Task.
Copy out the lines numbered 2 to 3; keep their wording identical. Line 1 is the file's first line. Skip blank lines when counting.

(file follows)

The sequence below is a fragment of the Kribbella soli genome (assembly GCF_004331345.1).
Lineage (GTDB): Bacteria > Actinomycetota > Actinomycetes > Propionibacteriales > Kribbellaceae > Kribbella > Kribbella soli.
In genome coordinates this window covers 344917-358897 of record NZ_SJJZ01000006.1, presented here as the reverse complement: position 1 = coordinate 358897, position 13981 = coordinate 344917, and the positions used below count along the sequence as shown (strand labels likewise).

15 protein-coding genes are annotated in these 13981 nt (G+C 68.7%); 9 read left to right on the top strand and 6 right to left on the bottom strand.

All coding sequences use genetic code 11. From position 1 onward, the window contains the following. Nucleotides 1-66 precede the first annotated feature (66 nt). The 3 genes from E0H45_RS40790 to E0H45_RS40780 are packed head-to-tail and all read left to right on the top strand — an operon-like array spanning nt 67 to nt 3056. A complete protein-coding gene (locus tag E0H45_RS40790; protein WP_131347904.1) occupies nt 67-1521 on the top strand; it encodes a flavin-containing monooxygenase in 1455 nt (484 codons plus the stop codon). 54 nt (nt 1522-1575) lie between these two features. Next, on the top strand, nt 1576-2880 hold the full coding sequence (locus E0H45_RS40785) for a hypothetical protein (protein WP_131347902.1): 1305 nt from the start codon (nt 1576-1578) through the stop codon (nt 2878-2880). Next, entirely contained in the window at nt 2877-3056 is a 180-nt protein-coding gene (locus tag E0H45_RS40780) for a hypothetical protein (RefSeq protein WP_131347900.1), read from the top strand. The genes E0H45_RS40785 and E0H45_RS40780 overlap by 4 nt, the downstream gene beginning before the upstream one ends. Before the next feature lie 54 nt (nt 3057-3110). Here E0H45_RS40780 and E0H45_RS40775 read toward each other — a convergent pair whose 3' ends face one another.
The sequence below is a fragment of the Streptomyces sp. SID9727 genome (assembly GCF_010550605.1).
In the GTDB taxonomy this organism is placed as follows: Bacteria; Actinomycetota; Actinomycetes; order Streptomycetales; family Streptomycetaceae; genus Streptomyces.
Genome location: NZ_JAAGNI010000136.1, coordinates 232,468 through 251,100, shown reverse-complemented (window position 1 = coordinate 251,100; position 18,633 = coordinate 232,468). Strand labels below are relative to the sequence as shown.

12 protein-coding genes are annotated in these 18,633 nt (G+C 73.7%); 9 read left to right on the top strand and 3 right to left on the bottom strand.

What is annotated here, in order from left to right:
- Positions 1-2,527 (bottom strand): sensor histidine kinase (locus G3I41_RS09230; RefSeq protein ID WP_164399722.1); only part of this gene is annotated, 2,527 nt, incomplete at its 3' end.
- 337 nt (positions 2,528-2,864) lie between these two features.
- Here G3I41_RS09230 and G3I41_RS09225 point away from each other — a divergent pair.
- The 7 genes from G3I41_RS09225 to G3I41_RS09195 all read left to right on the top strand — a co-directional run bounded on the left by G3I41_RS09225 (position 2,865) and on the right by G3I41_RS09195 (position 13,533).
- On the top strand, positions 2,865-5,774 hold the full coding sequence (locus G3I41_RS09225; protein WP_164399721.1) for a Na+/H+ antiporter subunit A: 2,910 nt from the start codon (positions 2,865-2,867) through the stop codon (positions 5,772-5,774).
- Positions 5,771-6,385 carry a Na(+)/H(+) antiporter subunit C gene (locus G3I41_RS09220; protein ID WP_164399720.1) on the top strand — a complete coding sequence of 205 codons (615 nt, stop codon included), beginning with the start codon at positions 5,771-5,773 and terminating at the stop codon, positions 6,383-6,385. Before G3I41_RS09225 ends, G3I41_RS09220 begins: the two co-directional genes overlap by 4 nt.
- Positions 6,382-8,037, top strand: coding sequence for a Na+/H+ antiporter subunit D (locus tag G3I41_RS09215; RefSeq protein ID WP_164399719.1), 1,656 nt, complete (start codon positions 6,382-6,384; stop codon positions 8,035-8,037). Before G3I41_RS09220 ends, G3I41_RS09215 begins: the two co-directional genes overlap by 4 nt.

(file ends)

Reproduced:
Lineage (GTDB): Bacteria > Actinomycetota > Actinomycetes > Propionibacteriales > Kribbellaceae > Kribbella > Kribbella soli.
In genome coordinates this window covers 344917-358897 of record NZ_SJJZ01000006.1, presented here as the reverse complement: position 1 = coordinate 358897, position 13981 = coordinate 344917, and the positions used below count along the sequence as shown (strand labels likewise).